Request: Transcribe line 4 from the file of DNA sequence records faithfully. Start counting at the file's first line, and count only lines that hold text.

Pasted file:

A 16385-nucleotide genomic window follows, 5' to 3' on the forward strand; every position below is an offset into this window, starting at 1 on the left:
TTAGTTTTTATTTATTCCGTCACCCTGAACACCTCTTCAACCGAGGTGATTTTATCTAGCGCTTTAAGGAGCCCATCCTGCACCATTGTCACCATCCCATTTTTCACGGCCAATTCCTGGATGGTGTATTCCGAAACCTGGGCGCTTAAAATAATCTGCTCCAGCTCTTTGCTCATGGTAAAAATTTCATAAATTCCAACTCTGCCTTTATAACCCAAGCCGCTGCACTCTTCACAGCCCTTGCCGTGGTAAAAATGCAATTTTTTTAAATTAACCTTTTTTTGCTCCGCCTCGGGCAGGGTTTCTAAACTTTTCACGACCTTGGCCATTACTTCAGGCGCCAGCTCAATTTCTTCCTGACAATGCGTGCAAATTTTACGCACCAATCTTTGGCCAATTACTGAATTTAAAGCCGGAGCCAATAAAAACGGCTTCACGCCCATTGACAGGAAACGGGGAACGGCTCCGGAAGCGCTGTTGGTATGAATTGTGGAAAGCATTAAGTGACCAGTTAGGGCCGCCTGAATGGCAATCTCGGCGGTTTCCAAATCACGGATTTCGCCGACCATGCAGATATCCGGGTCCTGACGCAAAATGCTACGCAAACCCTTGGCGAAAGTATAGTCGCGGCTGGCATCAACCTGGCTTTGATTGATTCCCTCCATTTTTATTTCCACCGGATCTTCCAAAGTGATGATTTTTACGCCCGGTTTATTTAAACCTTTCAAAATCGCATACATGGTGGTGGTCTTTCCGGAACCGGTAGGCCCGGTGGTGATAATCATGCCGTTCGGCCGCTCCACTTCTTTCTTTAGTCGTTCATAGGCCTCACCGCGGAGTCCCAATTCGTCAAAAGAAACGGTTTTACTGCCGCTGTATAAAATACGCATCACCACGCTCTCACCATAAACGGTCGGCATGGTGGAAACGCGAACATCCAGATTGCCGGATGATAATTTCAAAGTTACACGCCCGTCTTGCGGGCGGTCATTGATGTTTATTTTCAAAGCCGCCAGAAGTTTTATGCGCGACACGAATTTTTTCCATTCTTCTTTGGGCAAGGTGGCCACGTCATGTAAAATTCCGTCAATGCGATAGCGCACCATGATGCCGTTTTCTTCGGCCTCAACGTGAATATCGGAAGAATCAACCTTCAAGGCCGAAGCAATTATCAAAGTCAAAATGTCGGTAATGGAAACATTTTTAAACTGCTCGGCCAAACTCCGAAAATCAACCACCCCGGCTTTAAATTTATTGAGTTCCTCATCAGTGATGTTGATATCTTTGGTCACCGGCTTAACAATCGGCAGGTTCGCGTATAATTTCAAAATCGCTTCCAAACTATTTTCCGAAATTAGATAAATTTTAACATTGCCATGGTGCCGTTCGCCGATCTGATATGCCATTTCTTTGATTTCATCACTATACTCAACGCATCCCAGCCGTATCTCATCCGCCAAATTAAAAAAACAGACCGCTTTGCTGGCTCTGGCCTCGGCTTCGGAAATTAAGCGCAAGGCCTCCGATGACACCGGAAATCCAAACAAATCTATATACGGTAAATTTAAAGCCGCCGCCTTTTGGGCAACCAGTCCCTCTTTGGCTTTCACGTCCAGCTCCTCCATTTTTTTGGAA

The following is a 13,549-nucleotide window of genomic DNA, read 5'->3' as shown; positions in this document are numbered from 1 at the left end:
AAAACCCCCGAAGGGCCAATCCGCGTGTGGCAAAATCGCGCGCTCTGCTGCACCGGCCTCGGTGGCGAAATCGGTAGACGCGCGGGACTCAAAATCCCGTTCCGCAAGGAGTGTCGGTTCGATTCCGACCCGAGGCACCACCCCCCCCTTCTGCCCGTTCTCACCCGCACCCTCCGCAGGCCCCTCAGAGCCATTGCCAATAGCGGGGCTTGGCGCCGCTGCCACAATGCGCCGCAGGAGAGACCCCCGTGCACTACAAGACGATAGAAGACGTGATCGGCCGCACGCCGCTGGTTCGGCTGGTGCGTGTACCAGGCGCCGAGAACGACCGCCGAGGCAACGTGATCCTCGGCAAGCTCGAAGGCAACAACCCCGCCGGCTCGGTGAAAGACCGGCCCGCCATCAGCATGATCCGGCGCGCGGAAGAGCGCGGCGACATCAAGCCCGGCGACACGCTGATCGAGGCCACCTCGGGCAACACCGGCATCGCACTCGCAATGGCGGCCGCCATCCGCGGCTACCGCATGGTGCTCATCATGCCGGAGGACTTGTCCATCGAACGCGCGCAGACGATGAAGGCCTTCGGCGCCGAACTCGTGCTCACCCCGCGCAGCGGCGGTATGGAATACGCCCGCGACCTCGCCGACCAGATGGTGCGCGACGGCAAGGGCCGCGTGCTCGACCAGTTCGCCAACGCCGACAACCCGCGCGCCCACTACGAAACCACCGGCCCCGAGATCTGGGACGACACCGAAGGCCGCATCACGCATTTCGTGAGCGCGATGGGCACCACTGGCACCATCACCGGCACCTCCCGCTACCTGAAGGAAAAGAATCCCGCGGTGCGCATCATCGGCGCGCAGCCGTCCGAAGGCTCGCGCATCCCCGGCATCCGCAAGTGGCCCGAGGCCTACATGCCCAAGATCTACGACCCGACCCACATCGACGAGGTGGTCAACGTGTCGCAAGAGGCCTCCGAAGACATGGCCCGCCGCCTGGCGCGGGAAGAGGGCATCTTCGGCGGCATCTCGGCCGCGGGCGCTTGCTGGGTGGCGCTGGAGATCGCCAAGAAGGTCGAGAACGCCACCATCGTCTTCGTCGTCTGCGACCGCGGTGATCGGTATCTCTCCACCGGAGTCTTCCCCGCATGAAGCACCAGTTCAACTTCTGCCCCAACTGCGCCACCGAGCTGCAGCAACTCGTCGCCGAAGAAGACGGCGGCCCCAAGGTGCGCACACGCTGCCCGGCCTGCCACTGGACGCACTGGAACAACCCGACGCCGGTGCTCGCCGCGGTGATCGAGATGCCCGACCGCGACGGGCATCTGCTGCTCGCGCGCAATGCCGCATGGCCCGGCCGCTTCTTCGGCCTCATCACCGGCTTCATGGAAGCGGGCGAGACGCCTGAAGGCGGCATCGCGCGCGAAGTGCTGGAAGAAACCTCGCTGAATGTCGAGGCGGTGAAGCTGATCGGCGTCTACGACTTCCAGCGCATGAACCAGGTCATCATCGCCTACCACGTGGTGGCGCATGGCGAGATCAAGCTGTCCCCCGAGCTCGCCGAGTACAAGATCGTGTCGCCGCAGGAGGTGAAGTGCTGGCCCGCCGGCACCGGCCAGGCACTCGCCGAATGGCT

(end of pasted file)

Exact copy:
AAAACCCCCGAAGGGCCAATCCGCGTGTGGCAAAATCGCGCGCTCTGCTGCACCGGCCTCGGTGGCGAAATCGGTAGACGCGCGGGACTCAAAATCCCGTTCCGCAAGGAGTGTCGGTTCGATTCCGACCCGAGGCACCACCCCCCCCTTCTGCCCGTTCTCACCCGCACCCTCCGCAGGCCCCTCAGAGCCATTGCCAATAGCGGGGCTTGGCGCCGCTGCCACAATGCGCCGCAGGAGAGACCCCCGTGCACTACAAGACGATAGAAGACGTGATCGGCCGCACGCCGCTGGTTCGGCTGGTGCGTGTACCAGGCGCCGAGAACGACCGCCGAGGCAACGTGATCCTCGGCAAGCTCGAAGGCAACAACCCCGCCGGCTCGGTGAAAGACCGGCCCGCCATCAGCATGATCCGGCGCGCGGAAGAGCGCGGCGACATCAAGCCCGGCGACACGCTGATCGAGGCCACCTCGGGCAACACCGGCATCGCACTCGCAATGGCGGCCGCCATCCGCGGCTACCGCATGGTGCTCATCATGCCGGAGGACTTGTCCATCGAACGCGCGCAGACGATGAAGGCCTTCGGCGCCGAACTCGTGCTCACCCCGCGCAGCGGCGGTATGGAATACGCCCGCGACCTCGCCGACCAGATGGTGCGCGACGGCAAGGGCCGCGTGCTCGACCAGTTCGCCAACGCCGACAACCCGCGCGCCCACTACGAAACCACCGGCCCCGAGATCTGGGACGACACCGAAGGCCGCATCACGCATTTCGTGAGCGCGATGGGCACCACTGGCACCATCACCGGCACCTCCCGCTACCTGAAGGAAAAGAATCCCGCGGTGCGCATCATCGGCGCGCAGCCGTCCGAAGGCTCGCGCATCCCCGGCATCCGCAAGTGGCCCGAGGCCTACATGCCCAAGATCTACGACCCGACCCACATCGACGAGGTGGTCAACGTGTCGCAAGAGGCCTCCGAAGACATGGCCCGCCGCCTGGCGCGGGAAGAGGGCATCTTCGGCGGCATCTCGGCCGCGGGCGCTTGCTGGGTGGCGCTGGAGATCGCCAAGAAGGTCGAGAACGCCACCATCGTCTTCGTCGTCTGCGACCGCGGTGATCGGTATCTCTCCACCGGAGTCTTCCCCGCATGAAGCACCAGTTCAACTTCTGCCCCAACTGCGCCACCGAGCTGCAGCAACTCGTCGCCGAAGAAGACGGCGGCCCCAAGGTGCGCACACGCTGCCCGGCCTGCCACTGGACGCACTGGAACAACCCGACGCCGGTGCTCGCCGCGGTGATCGAGATGCCCGACCGCGACGGGCATCTGCTGCTCGCGCGCAATGCCGCATGGCCCGGCCGCTTCTTCGGCCTCATCACCGGCTTCATGGAAGCGGGCGAGACGCCTGAAGGCGGCATCGCGCGCGAAGTGCTGGAAGAAACCTCGCTGAATGTCGAGGCGGTGAAGCTGATCGGCGTCTACGACTTCCAGCGCATGAACCAGGTCATCATCGCCTACCACGTGGTGGCGCATGGCGAGATCAAGCTGTCCCCCGAGCTCGCCGAGTACAAGATCGTGTCGCCGCAGGAGGTGAAGTGCTGGCCCGCCGGCACCGGCCAGGCACTCGCCGAATGGCT